I'd add that my young BW was much more sour than 1809 beer I purchased. Again, I think I waited too long to add yeast.

I sent out three culture to people, haven't heard how it has worked for them. Hopefully they didn't have that strong cheese aroma.

smellysell
02/17/11 11:00 PM  
Re: No Boil Beers
My no-boil berliner smells like dirty socks, and not in a good way.
jaymo
02/18/11 02:56 AM  
Re: No Boil Beers
A friend of mine did a no-boil BW that had some vomit aroma. It did mellow after months, but I can still pick it out in the background after having smelled it strongly early on.

We think it came/comes from butyric acid ( I think produced by enteric bacteria.) We tried splitting up the resultant slurry and re-pitching it into 2 more batches, one brewed by each of us, the theory being that the acidity killed off the bacteria that produced the vomit aroma. The vomit aroma did not appear, but there were other off aromas in those batches. I actually preferred the first one by far once it had aged awhile.

brewinhard
02/18/11 10:13 AM  
Re: No Boil Beers
If you are looking for sourness, then do not worry about having to drink this one up too fast. When making these kinds of beers, I mostly hear (and have experienced) that people have trouble getting their beer to sour enough for their liking. If you are a true sourhead, then letting the final product sour and age for awhile is no problem, ie a timeframe is not necessary to consume by. If you approach a point where the beer starts to get too sour for your liking, simply keep it cold in a fridge whereby the low temps will decrease the metabolism of the bacteria present more or less stabilizing your sourness.
ChrisF
02/18/11 11:00 AM  
Re: No Boil Beers
at no point during the fermentation of my No Boil BW did I notice a vomit smell. As a matter of fact, the beer has a really nice floral/sweet tart aroma with just a hint of a corn/wet hay smell in the background. Perhaps I just got lucky.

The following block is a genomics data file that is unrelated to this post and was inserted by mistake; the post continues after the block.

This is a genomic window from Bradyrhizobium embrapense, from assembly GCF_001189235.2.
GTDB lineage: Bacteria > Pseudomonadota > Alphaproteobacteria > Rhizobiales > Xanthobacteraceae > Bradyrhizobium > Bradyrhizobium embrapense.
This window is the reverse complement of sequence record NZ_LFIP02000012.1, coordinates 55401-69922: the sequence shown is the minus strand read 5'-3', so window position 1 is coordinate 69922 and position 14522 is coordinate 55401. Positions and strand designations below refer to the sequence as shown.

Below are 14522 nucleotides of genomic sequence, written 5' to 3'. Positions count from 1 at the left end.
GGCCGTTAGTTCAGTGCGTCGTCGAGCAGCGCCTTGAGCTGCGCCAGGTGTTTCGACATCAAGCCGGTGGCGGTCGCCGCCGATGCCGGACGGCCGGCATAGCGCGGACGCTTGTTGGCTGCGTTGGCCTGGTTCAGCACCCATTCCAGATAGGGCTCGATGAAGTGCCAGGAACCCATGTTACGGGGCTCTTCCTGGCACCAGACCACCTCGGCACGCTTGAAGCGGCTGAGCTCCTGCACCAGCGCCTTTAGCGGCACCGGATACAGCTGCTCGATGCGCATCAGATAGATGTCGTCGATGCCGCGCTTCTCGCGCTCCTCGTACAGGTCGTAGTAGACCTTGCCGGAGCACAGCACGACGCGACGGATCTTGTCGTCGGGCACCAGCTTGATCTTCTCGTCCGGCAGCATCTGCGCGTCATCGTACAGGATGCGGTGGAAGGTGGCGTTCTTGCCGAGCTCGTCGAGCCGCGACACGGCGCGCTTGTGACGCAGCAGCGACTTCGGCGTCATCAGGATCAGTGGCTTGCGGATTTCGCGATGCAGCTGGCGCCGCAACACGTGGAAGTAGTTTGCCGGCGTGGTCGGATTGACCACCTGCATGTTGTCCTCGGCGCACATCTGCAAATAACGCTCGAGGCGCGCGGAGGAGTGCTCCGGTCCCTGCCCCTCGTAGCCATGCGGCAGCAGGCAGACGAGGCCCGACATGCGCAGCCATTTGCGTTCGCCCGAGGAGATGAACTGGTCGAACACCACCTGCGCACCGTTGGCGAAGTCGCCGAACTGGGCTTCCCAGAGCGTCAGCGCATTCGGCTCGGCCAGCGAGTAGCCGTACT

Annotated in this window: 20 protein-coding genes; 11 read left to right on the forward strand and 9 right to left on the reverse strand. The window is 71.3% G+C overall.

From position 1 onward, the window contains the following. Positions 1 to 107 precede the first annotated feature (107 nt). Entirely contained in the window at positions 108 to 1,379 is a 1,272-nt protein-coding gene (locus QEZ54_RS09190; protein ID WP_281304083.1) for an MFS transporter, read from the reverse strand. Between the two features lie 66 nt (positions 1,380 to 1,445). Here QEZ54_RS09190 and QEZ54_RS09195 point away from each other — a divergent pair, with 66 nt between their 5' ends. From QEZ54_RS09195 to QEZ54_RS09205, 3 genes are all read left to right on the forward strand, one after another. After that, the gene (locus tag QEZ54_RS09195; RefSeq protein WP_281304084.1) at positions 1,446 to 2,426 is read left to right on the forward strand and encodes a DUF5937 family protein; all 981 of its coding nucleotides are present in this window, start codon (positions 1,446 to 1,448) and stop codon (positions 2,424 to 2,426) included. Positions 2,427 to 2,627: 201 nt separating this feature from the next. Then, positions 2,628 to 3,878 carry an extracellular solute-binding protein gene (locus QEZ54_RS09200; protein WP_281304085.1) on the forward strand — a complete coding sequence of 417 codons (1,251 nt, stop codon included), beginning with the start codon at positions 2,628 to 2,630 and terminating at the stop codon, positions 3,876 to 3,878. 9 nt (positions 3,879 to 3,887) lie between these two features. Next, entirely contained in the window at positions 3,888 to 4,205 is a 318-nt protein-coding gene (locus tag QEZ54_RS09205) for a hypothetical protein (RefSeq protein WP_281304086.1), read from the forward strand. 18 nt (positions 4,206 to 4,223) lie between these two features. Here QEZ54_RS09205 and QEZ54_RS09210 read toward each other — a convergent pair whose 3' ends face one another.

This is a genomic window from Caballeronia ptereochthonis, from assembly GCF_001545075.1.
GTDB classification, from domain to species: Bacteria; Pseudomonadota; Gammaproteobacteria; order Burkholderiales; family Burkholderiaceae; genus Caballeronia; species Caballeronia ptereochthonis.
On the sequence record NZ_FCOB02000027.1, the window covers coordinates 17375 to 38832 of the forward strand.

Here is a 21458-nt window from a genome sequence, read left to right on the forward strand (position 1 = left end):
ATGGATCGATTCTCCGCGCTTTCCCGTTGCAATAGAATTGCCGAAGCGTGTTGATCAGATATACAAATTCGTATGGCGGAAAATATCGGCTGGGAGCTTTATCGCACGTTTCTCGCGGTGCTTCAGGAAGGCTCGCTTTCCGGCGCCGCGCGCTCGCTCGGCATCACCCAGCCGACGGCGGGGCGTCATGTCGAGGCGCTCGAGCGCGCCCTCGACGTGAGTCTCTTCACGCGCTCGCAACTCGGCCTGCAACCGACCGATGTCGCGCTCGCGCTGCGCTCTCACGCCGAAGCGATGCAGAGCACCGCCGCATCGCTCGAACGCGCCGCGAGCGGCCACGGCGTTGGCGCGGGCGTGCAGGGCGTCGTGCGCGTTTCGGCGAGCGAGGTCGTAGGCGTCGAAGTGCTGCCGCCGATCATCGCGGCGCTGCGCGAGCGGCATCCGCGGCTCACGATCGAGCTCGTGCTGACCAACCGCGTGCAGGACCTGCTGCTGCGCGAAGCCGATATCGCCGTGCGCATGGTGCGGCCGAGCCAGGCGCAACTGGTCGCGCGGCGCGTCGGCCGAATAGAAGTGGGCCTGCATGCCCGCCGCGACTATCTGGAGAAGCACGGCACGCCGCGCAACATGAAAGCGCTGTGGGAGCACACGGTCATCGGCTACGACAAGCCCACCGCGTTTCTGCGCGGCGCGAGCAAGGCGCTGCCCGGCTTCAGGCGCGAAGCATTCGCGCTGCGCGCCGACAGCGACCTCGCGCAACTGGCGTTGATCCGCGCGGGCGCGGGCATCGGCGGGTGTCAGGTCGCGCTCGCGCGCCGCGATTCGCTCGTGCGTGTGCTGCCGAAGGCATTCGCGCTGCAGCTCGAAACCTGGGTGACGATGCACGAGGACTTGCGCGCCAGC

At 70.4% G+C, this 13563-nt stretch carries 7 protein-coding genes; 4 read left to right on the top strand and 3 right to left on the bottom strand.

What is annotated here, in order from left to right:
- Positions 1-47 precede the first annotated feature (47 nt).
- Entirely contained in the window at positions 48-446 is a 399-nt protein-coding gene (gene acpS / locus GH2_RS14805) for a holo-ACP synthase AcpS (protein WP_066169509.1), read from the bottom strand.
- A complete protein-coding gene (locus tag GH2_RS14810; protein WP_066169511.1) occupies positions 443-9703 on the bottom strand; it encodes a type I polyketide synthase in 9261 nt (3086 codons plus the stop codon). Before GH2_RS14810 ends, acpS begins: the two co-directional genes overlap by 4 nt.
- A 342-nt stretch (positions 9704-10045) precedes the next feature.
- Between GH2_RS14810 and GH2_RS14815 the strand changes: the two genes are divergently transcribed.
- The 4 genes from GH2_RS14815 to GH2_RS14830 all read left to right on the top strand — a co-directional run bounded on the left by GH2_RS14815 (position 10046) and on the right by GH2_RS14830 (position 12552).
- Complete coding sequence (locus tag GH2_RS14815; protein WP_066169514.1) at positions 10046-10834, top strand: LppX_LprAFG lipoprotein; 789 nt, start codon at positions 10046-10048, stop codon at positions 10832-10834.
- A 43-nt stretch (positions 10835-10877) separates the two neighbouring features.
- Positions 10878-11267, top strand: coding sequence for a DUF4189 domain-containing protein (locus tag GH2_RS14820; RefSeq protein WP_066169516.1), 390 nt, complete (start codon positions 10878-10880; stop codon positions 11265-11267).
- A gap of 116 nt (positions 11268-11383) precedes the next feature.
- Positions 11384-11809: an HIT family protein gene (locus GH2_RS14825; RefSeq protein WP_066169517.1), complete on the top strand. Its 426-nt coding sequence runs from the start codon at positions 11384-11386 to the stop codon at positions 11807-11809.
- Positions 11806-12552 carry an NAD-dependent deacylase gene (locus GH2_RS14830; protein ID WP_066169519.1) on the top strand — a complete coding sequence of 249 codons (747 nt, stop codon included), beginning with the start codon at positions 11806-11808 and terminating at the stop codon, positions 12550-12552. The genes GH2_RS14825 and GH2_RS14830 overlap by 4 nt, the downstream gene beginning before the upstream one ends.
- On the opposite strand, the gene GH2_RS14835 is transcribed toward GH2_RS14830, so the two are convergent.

Jason3384
02/18/11 01:17 PM  
Re: No Boil Beers
Thanks for the input. I guess I am gonna need to buy some wheat malt. I am definitely going to give this a try. I especially like the idea of having something uniquely different to drink and a really short brew day.
tankdeer
02/18/11 03:44 PM  
Re: No Boil Beers
Regarding aging, I didn't find it necessary. The beer was sour and delicious after only a few weeks. That being said it did seem to get a little more complex with age. And has held up fine. I have a couple bottles that are about 3 years old and taste great
Shadetree
02/24/11 11:48 AM  
Re: No Boil Beers
I have a Berliner "Ryesse" (malted rye instead of wheat) that was done no boil, no yeast, no hops - fermented with just a handful of raw wheat. Now at the 8-month mark, it's clear, super sour, dry as a bone, but unfortunately has a strong aged parmesan smell that will hopefully fade with some more aging.
sl8w
02/24/11 01:45 PM  
Re: No Boil Beers
I've done several no-boil berliners, and have never experienced any off-putting aromas. I have done "no-boils" with a mash hop decoction, and as a true no-boil with a 170F mash out. I then pitched Wyeast lacto culture and yeast. The only time I've ever gotten such aromas is when I've done sour mashes.

For those who have had off-putting aromas, how were you introducing lacto? Cultures? Sour mash? I guess I wonder whether such aromas are from the no-boil (i.e., wild organism surviving the mash), or from post-mashing inoculation techniques.

smellysell
02/24/11 11:50 PM  
Re: No Boil Beers
My no boil that smells like complete funky ass was done using the Wyeast berliner blend. Shitty thing is it tastes really great if you can get past the aroma.
Jason3384
02/25/11 08:24 AM  
Re: No Boil Beers
So I never did the no boil, I went back to my standard sour mash method and brewed a wit on Wednesday. Once I get a good stock of drinkables on hand I will then do a no boil. Although I hemmed and hawed before I put the wort into the kettle. I did a day and a half sour of the whole mash, and it really was not sour enough. If it is still not sour enough once it ferments out, the next wit I will let the wort sit for a couple of days